When the student becomes the teacher

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Siri Pattison

Alexis Irish, SPA’s current Intercultural Life Program Specialist, as seen in her 2015 high school yearbook.

While many students hope to free themselves of the high school experience and pursue their interests outside of their alma mater, a select few return, whether they initially planned to or not.

Alexis Irish never thought she would end up back at SPA after graduating. But, just seven years later, Irish returned this year to be the inaugural Intercultural Life Program Specialist.

It’s no coincidence that Irish ended back up at the place where she spent 13 formative years. When she was looking for a job in diversity, equity, and inclusion work, she searched for schools whose values mirrored her own.

“I was like, of course, the place that I grew up in is matching the values and the goals that I have for myself and the students I work with.” Irish said, “I kind of just felt like okay, I’m back.”

SPA’s mission statement is to “shape the minds and hearts of the people who will change the world,” and Irish found herself resonating with the focus of social-emotional learning. The education involving “hearts” is equally important to that of “minds.”

“You can’t focus on DEI work without focusing on [the] social-emotional learning parts of it. Because it is more than just a head problem. It’s more than just a heart problem. You have to put them together to make them work in diversity, equity, and inclusion.” Irish said.

Upper School Spanish teacher Peter Daniels is also a longtime member of the SPA community. Daniels graduated 20 years ago, leaving high school with no intentions of returning to Minnesota, let alone SPA. What brought him back? Like Irish, Daniels returned to the school due to its values.

I am grateful to be back in this learning community due to its commitment to discovery as a cornerstone of its academics, as well as the steps it has outlined to disrupt racist and homophobic attitudes and behaviors common in our society.”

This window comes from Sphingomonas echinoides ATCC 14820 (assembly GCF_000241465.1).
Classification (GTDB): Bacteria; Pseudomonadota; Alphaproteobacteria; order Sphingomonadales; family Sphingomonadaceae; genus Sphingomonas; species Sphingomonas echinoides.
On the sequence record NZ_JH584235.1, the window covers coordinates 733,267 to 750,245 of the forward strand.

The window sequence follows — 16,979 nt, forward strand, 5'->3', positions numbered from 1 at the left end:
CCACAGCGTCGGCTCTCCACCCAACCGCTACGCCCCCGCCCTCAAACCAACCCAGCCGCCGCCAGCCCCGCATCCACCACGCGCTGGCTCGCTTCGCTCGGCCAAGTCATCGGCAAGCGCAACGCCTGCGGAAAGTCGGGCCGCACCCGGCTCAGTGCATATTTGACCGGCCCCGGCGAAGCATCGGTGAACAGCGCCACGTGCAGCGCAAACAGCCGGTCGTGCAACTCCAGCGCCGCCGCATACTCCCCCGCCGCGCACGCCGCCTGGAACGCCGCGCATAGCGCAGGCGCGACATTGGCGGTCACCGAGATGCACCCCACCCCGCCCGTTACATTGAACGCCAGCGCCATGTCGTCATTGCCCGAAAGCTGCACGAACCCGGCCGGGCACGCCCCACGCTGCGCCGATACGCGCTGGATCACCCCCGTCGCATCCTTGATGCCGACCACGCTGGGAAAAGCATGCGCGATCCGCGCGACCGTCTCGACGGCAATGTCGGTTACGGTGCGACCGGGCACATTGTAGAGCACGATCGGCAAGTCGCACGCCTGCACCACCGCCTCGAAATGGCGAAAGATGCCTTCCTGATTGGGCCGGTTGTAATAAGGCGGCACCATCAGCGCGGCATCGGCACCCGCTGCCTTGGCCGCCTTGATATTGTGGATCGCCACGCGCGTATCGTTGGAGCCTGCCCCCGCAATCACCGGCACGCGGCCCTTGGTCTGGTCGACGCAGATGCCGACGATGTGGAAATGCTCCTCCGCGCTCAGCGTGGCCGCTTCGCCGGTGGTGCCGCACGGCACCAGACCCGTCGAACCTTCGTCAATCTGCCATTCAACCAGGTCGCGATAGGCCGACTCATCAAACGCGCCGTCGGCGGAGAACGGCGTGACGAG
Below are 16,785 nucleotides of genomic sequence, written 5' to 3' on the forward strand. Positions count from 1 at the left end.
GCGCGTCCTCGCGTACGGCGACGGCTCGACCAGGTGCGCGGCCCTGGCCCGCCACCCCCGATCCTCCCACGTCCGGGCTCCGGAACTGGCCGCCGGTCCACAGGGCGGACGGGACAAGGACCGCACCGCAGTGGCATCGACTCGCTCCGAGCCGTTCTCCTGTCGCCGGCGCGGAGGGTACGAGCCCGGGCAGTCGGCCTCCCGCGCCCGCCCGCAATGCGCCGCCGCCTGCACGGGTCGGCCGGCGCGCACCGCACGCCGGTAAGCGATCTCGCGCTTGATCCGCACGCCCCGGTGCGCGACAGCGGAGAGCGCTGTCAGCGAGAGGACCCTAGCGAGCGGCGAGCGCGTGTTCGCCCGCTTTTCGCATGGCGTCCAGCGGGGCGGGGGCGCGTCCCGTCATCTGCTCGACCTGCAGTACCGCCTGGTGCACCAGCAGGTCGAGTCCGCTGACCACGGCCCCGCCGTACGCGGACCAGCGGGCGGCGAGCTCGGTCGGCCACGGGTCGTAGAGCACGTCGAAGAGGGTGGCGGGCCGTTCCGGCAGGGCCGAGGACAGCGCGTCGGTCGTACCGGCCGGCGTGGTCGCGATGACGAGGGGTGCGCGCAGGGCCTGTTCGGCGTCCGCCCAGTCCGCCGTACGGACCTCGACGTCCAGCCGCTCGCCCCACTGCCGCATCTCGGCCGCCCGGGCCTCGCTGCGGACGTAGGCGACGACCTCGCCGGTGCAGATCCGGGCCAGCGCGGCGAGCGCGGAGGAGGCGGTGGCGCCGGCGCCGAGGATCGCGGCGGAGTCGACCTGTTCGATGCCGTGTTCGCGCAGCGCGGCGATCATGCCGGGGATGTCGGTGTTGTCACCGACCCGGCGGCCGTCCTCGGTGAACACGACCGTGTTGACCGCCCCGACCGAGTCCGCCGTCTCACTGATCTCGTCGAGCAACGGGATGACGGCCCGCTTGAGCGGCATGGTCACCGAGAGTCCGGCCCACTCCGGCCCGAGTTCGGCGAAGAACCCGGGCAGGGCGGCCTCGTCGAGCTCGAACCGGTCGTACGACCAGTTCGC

— Peter Daniels

“I am grateful to be back in this learning community due to its commitment to discovery as a cornerstone of its academics, as well as the steps it has outlined to disrupt racist and homophobic attitudes and behaviors common in our society,” he said.

Daniels sees SPA’s commitment to DEI work reflected not only on a “mission statement level” but also within the student body.

“I am continually impressed by the vulnerability students bring to the senior speech program. This year, in particular, we have been given the gift of awareness of areas for further DEI work here on campus,” Daniels said of the discussions catalyzed by students.

In addition to having a new perspective on student experiences, Irish sees differences in how the upper school operates since when she was a student. While facilities have been updated, she has observed significant changes in the culture of the school and the ways that students and administration interact. “Now it feels like there’s more openness and more ability or willingness to listen to students,” she said.

Parts of being back at SPA also make Irish nostalgic for her own high school years. Irish mourns the loss of the sophomore and junior benches and the prestige of the senior lounge. These grade-designated spaces were unofficial but rigid and, in Irish’s eyes, forced community-building.

“That feels very different now. I feel like everyone’s very disjointed, at least from my perspective. It feels more college, where you guys are just off doing your own things and not really unified,” Irish said.

Señor Daniels’ senior page in the 2002 yearbook. (Siri Pattison)

School culture, as created by both students and teachers, is also an integral part of any academic community. Since seeing the upper school through a new lens for the first time as a staff member, Irish has noticed how the workload and competitive school environment takes a toll on students and the importance of maintaining perspective in high school, something she didn’t see as clearly during her time as a student.

“In high school and in a high-pressure environment like SPA, I think I didn’t allow myself to make mistakes because I thought it was going to be the end of the world,” she said.

While that might have been the case back then, Irish now sees students go through similar experiences, with empathy. “I think part of the culture that I’m recognizing is seeing how hard students are working constantly, and kind of now understanding why teachers were like, ‘Hey, slow down, like take more time for yourself,’” she said.

Also knowing first-hand what it was like to be a student at SPA, Senor Daniels makes sure to create time in his classes to check in with students, and offer systems of support when needed. He centers students’ wellbeing, as having that allows them to learn, grow, and thrive. Who knows, they might even come back to do the same for another cohort of students.

In the eyes of Daniels, that belief is strongly tied to SPA’s mission statement.
“Creating more space for student voice and leadership is an essential element to our school’s mission of shaping the hearts and minds of our future leaders,” he said.

Both Irish and Daniels work hard to do just that.